1. University of Virginia
  2. Arts & Sciences

Linguistic Anthropology Seminar -- Spring 2012

Friday, March 30, 1-3pm (Brooks Hall 2nd Floor Conference Room)

Adam Harr, University of Virginia

"'Speaking the Names, Naming the Titles': Ritual Voices and the Politics of Indigenous Revival in (One Corner of) Post-Authoritarian Indonesia"

In the first-ever election of a district governor on the Indonesian island of Flores in 2008, candidates were faced with the problem of communicating with a newly constituted voting public. In the absence of viable mass media outlets, a number of candidates chose to punctuate key moments in their campaigns with large-scale ritual performances ostensibly aimed at venerating ancestral figures. This presentation considers the ways in which participation (Goffman 1981; Levinson 1988) in ritual (Rappaport 1999; Seligman et al 2007; Stasch 2011) was a uniquely effective means for crafting and circulating an “inhabitable” political message (Silverstein 2003, 2011). Focusing on one gubernatorial candidate’s use of spirit mediums on the campaign trail, I show how participation in ritual and ritual oratory produced persuasive indexical links between the candidate and indigenous modes and models of authority. At feasts after formal campaign events, the candidate’s son and party leader regularly became possessed by specific ancestral spirits, who spoke in an esoteric poetic register and performed acts of healing. The candidate’s silent, peripheral inhabitation of these complex productions of ancestral voice and agency allowed others to attribute to him qualities that legitimated his bid for authority. As this presentation shows, however, the intrinsic polyphony of ritual performances meant that the inhabitable message produced in ritual inevitably eluded the candidate’s control.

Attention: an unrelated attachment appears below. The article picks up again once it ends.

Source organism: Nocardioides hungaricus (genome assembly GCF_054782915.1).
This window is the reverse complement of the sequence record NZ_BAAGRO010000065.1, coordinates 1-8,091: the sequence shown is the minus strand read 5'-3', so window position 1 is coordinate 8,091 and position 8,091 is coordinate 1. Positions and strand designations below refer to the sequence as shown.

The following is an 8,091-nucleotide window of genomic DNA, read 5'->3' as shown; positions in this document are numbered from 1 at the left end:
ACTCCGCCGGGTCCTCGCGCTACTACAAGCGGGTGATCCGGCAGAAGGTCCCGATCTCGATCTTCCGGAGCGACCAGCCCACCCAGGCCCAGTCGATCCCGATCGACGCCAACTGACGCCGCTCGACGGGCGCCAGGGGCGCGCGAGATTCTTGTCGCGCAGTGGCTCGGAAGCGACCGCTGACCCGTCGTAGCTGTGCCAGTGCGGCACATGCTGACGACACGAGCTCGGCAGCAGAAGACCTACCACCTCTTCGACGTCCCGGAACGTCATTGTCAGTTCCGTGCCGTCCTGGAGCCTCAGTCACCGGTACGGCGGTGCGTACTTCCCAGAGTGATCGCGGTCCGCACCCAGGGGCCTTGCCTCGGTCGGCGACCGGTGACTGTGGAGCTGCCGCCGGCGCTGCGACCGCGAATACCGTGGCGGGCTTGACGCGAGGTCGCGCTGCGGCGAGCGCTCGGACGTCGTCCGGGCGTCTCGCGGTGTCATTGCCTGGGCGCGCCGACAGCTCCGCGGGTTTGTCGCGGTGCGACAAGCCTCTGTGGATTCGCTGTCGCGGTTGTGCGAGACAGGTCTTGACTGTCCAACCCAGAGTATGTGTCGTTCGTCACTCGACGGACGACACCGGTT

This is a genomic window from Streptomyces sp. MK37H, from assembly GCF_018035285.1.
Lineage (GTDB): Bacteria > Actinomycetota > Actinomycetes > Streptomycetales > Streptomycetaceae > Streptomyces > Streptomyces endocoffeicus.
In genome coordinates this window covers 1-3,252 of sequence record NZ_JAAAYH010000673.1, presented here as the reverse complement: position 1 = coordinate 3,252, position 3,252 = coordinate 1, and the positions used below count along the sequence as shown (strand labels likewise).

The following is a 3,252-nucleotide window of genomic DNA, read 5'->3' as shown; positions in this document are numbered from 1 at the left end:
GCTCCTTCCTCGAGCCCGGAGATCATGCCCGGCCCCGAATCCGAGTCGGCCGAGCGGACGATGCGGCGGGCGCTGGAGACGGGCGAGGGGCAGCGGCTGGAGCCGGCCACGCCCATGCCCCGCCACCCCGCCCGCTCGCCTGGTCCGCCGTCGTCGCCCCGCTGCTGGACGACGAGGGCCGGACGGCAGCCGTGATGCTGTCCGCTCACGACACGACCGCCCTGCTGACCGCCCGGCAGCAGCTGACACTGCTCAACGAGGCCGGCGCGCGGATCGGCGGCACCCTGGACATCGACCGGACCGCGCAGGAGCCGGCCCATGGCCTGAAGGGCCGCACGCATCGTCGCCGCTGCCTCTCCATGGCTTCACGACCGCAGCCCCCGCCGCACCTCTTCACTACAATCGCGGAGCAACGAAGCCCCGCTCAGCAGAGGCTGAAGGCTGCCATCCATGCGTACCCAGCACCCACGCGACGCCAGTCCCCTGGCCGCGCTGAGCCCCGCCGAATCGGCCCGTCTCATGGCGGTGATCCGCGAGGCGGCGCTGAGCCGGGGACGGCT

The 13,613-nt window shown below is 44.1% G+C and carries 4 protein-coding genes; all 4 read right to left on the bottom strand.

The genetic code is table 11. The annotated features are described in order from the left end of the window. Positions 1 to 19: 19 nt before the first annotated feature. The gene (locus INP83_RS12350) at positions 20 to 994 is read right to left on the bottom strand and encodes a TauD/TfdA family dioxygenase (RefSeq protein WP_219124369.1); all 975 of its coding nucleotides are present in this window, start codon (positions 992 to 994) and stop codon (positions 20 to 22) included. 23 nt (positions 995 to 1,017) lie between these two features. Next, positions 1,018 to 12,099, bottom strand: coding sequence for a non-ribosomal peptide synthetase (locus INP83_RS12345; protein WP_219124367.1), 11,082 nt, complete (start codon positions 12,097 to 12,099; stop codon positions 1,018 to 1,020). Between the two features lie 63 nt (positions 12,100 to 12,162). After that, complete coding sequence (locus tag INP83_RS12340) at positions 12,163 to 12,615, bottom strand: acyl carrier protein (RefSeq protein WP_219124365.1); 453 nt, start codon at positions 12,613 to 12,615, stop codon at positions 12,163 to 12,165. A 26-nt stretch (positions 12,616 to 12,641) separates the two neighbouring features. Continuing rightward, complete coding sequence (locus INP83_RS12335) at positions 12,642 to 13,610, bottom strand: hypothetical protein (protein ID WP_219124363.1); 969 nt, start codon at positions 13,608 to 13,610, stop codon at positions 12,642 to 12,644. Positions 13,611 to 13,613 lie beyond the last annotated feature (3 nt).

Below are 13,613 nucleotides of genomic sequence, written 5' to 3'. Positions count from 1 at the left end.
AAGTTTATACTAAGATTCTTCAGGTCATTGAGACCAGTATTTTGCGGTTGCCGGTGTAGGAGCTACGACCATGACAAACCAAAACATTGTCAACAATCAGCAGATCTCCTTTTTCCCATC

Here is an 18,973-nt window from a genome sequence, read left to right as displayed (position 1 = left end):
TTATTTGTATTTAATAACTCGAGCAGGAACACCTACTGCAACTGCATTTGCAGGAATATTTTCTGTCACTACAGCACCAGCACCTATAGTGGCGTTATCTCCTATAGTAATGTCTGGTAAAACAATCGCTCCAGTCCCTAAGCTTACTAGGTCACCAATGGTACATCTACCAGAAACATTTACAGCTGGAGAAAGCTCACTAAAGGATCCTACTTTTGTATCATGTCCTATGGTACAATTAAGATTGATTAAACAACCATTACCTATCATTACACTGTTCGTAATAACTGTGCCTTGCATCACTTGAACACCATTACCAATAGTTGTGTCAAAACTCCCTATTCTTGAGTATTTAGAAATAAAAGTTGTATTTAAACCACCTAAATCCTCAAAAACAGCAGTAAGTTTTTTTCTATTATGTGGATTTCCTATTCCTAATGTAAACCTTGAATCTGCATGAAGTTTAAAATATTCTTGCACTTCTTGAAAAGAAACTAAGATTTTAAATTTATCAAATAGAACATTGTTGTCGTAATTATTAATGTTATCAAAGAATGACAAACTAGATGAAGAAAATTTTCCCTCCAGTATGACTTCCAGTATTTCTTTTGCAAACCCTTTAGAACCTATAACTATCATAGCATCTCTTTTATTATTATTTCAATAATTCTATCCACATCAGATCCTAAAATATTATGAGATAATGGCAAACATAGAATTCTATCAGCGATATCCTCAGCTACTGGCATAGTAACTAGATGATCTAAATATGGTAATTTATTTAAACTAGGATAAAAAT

Background Reading: Seligman, Adam. (2010). Modern and Sincerity: Problem and Paradox. Hedgehog Review 12(1): 53.

Friday, April 13, 1-3pm (Brooks Halls 2nd Floor Conference Room)

Elina Hartikainen, University of Chicago & Carter G. Woodson Institute for African American Studies, University of Virginia

"Practitioners, Scholars and Practitioner Scholars: Double Voicing and Dual Addressivity in Brazilian Candomblé Conferences"